City of St. John’s hears pitch for $5-billion, 20-year, multi-use development
Dennis O’Keefe — File photo
There is no formal application in yet, but St. John’s Mayor Dennis O’Keefe says city council was recently briefed on a proposed $5-billion development for the city’s west end.
Two weeks ago, a developer made a presentation to council for a 20-year project with multiple phases on land “from behind the Southlands area right out to Cochrane Pond.”
O’Keefe mentioned the development at the Hebron public hearings in St. John’s Tuesday, but gave no details.
“I can’t reveal the developer, because we don’t have an application yet,” the mayor told The Telegram Thursday.
He said the development is still in the conceptual phase.
“It’s a 20-year concept plan. The developers are hoping they can begin the first phase of that plan in 2012, and that will ... have a value of about $400 million,” O’Keefe said.
That phase is expected to take about five years to complete.
“The first phase, I think, will start with a retail phase,” O’Keefe said, but noted some other land uses may also be included.
He acknowledged some of the development could be above the 190 contour — an elevation that at this point in time can’t be developed until the provincial government permits it.
The city has already asked the government to make the necessary legislative change.
The mayor said the overall development will have multiple land uses, even medical facilities.
“It will take in retail, it will take in commercial, it will take in residential in will take in institutional and recreational,” he said of the concept development. “So it will actually be a development that would parallel the size of the town of Gander.”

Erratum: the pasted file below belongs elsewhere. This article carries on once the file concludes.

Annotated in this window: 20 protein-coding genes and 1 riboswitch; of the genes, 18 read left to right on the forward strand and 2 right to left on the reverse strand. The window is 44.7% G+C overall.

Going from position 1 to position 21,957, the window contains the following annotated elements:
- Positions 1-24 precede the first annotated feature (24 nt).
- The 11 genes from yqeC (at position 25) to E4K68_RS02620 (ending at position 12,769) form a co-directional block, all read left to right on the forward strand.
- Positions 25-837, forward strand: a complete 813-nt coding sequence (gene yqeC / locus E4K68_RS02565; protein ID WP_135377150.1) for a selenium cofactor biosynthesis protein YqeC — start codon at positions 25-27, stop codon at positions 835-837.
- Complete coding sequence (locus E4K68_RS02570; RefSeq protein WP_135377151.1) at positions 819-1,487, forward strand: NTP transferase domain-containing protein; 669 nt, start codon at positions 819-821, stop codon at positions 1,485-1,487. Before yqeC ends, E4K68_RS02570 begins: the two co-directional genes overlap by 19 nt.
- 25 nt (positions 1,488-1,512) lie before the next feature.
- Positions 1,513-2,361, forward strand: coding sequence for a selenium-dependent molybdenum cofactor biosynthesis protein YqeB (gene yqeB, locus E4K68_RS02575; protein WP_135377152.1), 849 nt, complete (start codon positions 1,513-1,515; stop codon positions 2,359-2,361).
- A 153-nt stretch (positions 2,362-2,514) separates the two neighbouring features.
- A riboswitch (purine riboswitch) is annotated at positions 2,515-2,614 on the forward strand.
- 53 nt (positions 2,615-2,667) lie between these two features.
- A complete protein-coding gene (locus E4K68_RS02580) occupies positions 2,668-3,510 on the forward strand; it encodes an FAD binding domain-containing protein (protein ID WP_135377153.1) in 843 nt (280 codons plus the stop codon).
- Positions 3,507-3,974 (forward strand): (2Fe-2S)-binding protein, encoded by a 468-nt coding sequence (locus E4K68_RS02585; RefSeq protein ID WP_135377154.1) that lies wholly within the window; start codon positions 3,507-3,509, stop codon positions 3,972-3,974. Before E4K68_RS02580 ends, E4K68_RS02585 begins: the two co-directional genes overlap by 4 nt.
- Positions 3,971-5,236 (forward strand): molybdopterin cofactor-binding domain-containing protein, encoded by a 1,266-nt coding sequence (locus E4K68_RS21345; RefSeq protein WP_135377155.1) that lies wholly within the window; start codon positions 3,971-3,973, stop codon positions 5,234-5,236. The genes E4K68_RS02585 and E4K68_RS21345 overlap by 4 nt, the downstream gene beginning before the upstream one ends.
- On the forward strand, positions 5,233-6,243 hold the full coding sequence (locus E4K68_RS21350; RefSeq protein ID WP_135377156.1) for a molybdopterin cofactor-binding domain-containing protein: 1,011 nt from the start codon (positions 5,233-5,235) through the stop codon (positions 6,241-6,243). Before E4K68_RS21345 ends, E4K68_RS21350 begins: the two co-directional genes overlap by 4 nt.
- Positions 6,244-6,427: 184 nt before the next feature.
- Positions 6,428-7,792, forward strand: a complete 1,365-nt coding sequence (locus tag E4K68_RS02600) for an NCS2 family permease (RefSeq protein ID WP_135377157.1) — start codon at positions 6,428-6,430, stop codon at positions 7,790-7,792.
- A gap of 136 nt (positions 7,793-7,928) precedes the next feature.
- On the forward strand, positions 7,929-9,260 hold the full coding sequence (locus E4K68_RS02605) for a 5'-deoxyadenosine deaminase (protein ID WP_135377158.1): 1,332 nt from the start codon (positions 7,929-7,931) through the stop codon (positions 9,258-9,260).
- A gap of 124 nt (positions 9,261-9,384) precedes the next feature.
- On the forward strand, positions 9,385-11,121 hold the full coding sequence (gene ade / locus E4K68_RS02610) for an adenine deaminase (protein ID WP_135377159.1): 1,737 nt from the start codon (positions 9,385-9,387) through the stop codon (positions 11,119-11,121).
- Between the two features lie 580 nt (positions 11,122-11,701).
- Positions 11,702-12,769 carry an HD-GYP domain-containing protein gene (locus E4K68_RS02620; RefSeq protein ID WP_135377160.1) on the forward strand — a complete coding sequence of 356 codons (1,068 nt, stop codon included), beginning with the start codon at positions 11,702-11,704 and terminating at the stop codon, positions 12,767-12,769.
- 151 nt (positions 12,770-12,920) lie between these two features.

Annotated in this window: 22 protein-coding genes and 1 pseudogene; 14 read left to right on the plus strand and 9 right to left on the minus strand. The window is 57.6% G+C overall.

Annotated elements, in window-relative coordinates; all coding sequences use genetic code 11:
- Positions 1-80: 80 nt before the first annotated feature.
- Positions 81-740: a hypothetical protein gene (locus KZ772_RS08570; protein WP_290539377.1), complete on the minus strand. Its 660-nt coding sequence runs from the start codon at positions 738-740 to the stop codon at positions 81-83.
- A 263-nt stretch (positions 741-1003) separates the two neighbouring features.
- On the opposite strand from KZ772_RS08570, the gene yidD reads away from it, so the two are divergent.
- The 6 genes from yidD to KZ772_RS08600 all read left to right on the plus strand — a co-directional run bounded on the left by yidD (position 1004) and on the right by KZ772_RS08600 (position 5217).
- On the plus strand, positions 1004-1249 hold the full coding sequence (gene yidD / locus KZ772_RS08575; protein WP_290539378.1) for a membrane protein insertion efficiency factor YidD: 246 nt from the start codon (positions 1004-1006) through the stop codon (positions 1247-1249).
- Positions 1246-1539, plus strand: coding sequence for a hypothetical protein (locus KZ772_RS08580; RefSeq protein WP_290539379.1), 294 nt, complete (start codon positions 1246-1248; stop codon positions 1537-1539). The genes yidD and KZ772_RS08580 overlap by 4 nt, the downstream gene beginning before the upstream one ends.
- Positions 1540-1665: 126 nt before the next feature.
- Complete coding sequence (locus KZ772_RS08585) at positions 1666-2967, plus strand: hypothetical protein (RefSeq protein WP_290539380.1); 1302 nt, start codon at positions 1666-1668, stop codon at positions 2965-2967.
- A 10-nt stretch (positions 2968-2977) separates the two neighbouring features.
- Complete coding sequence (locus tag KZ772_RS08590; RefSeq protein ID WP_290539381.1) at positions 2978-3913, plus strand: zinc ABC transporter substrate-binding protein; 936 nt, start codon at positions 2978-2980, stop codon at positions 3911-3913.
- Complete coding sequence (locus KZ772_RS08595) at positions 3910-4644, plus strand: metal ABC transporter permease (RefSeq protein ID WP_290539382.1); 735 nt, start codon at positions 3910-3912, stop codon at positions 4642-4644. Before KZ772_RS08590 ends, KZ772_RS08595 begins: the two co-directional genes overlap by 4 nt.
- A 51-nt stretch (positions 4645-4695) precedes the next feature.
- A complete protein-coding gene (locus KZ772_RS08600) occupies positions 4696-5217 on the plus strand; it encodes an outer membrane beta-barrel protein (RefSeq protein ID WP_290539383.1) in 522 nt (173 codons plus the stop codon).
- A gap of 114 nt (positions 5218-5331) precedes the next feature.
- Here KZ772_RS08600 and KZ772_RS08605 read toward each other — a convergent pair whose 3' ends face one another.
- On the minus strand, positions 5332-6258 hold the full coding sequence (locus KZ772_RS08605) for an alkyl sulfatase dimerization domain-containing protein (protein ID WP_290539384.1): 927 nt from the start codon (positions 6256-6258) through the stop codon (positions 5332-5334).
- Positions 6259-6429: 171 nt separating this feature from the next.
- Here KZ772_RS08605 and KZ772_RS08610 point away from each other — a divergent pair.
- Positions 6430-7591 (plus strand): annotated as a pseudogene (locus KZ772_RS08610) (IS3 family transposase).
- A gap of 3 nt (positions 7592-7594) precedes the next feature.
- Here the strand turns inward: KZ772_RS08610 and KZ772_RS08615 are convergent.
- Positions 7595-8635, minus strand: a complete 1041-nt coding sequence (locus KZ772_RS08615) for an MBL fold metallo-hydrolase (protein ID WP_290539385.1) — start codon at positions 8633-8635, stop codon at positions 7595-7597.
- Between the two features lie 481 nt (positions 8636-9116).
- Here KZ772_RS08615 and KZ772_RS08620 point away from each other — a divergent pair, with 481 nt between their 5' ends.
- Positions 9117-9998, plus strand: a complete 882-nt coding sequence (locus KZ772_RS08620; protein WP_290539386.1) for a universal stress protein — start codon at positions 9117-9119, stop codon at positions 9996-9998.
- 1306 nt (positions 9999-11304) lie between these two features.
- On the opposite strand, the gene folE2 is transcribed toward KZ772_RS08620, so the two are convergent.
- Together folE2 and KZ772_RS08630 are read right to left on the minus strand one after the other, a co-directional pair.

O’Keefe was limited in what else he could say without the proposal on paper.
“But I can tell you it’s a very exciting concept, it’s going to have terrific economic value for the city, (the region) and the province in terms (of) employment, in terms of revenues for the province and the city. Like I said it’s almost like a town within the city,” he said.
According to O’Keefe the reaction from the rest of council was very positive towards the concept and first phase.
He said once a formal application has been received, the project would have to go through the regular development process, which would include land use assesments, environmental studies and public meetings.
O’Keefe said it also may include zoning changes.
If all goes to plan, O’Keefe said the developer is hoping to start construction this spring.
“As I mentioned, I know they’re hoping to get a start, target date in March or April so if that’s going to happen we’re going to have to get an application for that first phase pretty soon,” he said.
O’Keefe said the developer wanted to fully brief council on its concept because it wanted the city to be made aware “of the extensiveness of the project over the long term.”
“It’s very exciting, I have to say,” concluded the mayor.